The urgency of the hydroelectric power at High Mountain Sheep was somewhat discounted by the Secretary in his petition to intervene:
'Power needs of the Northwest do not require immediate construction of the High Mountain Sheep Project. One of the reasons which leads the Secretary to intervene now is that the Examiner's decision of October 10, 1962, was handed down just prior to Congressional action which substantially altered the federal power resource program of the Pacific Northwest. This Congressional action requires a complete re-examination and re-appraisement of the conclusions stated as the basis for the Examiner's findings.
'The action of Congress in the session just concluded has made provisions for new federal power producing facilities. Brue(e)s Eddy Dam, with a peak capacity of 345,000 KW, was authorized the received an appropriation for the start of construction in Fiscal Year 1963. Asotin Dam, with a peak capacity of 331,000 KW, was also authorized. Little Goose Dam, with a peak capacity of 466,000 KW, which had previously been authorized, received an appropriation for the start of construction in 1963. Most important of all, generation at the Hanford Thermal Project, which would add approximately 905,000 kilowatts to the Northwest's power resources was also approved.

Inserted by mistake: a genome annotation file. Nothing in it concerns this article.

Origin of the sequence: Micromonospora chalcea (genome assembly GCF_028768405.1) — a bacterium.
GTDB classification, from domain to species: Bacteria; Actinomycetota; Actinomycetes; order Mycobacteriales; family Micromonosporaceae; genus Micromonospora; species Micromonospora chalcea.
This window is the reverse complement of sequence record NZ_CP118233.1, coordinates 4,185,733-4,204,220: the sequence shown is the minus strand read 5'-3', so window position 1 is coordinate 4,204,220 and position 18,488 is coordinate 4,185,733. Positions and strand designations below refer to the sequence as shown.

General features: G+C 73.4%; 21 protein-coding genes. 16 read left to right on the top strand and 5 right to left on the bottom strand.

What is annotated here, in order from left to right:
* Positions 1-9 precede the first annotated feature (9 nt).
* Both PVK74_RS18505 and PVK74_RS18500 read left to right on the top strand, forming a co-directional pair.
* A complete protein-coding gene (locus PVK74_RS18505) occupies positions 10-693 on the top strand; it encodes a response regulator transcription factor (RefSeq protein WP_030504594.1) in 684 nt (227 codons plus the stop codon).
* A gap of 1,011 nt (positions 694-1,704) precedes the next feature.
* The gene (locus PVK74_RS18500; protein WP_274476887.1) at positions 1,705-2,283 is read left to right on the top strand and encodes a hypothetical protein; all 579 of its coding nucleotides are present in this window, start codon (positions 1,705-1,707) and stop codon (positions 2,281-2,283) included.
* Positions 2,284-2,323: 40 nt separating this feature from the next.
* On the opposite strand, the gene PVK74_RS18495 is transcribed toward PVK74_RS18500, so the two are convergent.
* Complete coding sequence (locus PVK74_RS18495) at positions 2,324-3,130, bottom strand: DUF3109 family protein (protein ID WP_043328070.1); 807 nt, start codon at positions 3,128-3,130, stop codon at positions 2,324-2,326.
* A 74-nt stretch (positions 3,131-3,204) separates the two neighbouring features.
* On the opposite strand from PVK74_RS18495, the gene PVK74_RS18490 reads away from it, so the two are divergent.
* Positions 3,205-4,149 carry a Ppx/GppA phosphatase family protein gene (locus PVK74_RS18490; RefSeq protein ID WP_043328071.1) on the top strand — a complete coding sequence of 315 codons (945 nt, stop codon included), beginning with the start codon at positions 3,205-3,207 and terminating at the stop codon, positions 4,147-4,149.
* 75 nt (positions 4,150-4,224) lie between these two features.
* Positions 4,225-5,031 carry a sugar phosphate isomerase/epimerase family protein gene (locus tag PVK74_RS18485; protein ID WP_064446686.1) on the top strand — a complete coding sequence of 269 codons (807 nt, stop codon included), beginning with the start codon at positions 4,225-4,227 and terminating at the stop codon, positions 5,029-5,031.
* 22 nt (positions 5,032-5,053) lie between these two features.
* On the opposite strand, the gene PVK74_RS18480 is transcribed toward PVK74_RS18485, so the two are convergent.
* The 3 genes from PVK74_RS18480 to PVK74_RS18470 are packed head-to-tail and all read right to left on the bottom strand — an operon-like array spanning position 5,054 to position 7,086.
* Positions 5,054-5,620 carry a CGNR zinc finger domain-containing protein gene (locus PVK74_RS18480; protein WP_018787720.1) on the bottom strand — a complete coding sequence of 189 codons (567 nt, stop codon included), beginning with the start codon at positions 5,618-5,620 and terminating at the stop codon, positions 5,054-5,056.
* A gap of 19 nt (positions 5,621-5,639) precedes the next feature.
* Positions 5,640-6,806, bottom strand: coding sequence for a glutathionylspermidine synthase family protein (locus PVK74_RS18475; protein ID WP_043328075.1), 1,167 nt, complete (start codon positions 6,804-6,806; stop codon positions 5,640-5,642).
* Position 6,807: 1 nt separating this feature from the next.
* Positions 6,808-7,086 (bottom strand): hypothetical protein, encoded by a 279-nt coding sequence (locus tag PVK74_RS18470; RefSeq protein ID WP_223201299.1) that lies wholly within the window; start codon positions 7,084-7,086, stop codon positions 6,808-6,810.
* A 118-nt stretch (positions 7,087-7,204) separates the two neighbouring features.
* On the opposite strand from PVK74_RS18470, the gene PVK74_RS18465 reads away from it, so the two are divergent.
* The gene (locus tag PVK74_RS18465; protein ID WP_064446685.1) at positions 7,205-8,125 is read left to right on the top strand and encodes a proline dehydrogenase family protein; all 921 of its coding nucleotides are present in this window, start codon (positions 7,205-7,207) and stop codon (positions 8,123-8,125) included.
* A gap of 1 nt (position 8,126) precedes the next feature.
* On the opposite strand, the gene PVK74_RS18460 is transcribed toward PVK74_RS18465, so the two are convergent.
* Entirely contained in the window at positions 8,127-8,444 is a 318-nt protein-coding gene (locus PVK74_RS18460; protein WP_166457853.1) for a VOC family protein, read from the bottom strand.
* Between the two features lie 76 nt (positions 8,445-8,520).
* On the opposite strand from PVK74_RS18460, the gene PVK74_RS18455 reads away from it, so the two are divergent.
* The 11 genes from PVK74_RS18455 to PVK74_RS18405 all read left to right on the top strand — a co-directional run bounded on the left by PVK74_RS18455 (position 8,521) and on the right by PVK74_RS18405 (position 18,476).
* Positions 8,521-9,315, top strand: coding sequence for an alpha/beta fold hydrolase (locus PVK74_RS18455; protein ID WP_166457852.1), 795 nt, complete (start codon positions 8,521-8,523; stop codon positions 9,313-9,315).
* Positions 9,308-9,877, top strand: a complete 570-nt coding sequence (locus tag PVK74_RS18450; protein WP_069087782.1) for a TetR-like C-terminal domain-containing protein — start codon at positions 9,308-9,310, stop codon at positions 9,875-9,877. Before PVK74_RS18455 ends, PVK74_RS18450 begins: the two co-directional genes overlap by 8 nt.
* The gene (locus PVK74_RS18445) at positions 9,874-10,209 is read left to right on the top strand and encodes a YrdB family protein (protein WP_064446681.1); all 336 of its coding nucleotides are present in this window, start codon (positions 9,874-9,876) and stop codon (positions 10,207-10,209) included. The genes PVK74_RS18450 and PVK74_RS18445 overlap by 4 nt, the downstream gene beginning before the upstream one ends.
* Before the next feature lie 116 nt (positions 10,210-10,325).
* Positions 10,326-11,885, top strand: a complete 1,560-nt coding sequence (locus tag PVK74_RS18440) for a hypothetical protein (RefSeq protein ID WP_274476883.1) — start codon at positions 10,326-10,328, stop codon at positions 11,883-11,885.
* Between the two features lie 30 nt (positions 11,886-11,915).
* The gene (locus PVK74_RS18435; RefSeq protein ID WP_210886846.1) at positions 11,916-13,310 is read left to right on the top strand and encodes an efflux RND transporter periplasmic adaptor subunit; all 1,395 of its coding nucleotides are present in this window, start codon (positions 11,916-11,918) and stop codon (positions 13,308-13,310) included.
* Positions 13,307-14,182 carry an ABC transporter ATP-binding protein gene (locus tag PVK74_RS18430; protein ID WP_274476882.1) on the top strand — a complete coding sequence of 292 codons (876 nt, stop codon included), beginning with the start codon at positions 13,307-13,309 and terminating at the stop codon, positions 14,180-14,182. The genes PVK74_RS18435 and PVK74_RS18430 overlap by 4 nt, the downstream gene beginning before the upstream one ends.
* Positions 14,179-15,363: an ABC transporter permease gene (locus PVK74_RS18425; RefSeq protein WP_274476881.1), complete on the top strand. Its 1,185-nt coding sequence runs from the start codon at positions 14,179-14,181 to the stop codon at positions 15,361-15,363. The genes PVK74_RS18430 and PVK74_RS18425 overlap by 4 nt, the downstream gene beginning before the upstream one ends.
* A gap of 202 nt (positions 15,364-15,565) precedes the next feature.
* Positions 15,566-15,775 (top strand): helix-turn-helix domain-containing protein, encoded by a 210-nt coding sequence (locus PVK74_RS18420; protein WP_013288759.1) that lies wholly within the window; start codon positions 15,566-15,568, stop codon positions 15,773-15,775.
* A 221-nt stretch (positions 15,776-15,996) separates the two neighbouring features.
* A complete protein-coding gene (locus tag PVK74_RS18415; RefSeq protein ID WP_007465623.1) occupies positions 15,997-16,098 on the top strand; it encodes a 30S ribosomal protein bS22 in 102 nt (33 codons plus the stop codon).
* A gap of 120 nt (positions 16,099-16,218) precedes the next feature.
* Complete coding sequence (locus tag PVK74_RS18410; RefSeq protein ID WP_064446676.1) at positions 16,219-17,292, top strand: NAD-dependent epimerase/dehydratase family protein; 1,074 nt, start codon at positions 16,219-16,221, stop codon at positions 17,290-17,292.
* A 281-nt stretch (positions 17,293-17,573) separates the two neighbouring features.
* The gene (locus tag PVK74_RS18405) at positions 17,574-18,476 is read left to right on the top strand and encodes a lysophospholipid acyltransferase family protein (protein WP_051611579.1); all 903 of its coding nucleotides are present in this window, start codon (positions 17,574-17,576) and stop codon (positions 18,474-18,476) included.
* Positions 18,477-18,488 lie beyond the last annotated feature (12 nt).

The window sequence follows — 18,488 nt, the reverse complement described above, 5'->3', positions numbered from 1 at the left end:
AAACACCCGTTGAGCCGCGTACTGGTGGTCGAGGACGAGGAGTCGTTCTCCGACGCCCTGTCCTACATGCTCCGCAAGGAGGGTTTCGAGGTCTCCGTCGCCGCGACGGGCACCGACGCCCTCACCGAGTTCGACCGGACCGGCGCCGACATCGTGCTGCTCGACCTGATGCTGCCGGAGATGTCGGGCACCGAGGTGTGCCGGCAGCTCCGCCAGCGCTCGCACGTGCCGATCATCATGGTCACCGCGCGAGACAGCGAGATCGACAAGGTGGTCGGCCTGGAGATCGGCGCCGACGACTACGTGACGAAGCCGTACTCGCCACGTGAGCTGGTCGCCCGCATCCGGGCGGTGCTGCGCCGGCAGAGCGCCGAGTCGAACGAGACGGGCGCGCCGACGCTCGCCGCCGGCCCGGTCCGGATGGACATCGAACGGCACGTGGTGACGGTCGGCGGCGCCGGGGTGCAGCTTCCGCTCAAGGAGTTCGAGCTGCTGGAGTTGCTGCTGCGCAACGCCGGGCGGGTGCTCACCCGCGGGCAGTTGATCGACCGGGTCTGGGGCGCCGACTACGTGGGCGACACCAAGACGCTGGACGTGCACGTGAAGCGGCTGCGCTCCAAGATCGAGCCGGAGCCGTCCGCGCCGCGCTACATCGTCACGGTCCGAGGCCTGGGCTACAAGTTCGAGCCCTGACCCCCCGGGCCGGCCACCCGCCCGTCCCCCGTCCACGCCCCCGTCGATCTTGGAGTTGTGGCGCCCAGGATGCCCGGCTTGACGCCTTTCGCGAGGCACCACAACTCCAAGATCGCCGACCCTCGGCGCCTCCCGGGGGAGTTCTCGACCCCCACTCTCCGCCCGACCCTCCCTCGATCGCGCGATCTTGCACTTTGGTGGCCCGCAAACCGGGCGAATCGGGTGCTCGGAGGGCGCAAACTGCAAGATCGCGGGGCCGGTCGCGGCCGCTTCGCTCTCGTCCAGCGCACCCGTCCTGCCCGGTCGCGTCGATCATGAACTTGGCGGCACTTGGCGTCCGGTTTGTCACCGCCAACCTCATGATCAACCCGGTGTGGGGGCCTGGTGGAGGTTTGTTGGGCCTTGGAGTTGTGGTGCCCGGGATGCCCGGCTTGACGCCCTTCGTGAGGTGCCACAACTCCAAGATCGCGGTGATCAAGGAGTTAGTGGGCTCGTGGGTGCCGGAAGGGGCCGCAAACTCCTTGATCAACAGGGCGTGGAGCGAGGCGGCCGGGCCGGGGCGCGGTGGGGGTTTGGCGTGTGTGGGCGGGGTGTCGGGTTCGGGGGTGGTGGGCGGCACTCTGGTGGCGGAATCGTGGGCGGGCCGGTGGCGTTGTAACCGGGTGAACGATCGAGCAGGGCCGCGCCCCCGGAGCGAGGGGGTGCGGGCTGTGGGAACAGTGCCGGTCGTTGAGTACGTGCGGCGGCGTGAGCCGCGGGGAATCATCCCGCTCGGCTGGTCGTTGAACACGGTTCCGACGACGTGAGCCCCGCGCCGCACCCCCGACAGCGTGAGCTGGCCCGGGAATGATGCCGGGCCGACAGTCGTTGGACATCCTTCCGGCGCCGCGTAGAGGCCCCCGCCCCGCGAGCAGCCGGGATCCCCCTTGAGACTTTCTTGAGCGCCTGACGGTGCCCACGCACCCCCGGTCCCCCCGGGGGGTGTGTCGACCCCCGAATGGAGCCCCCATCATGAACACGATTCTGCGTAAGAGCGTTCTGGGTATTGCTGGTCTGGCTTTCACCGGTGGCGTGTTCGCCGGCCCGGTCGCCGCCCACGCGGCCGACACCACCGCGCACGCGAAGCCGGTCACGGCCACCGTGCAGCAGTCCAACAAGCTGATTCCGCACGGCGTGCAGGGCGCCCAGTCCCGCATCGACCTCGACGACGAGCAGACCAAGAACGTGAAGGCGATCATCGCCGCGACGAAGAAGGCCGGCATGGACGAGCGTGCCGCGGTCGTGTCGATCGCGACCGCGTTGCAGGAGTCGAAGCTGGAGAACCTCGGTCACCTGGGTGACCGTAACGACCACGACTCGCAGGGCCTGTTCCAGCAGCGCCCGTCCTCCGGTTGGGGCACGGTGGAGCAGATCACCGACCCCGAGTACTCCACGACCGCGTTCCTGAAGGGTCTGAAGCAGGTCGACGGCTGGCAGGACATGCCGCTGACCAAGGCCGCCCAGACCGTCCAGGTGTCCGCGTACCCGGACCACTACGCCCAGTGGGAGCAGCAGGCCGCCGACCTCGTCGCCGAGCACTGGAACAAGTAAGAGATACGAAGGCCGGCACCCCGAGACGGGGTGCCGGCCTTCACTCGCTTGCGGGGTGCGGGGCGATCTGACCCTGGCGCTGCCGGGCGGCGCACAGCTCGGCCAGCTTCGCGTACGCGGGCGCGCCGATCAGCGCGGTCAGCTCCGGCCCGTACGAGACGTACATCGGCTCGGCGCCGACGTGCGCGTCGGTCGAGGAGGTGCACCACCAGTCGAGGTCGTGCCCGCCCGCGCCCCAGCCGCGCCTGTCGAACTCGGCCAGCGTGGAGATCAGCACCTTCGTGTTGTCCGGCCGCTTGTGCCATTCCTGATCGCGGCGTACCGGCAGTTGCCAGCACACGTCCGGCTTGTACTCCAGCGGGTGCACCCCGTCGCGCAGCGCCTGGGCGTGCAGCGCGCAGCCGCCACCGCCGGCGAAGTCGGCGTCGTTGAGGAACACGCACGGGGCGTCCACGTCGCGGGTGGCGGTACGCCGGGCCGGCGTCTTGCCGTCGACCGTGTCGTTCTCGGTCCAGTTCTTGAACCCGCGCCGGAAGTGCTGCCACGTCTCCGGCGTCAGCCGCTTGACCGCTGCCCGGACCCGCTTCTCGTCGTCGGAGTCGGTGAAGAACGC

'There are other possibilities regarding new power sources which have reasonable prospects of realization. They include Canadian storage, realization of which is dependent upon consummation of the Canadian Treaty. Additional firm capacity which would accrue to the United States from such storage would be 1,300,000 kilowatts. In addition, the Treaty would allow the construction of Libby Dam which would initially have a capacity of 397,000 kilowatts. There is also the possibility of the availability in the Unit-States of power from the Canadian entitlement under the Treaty of 1,300,000 kilowatts. Plans are also under way for construction of a 500,000 kilowatt steam plant by Kittitas PUD and Grant County PUD. A number of different agencies have proposed the construction of the Pacific Northwest-Southwest transmission intertie which, by electrical integration, would add an additional 400,000 kilowatts of firm capacity for the Pacific Northwest.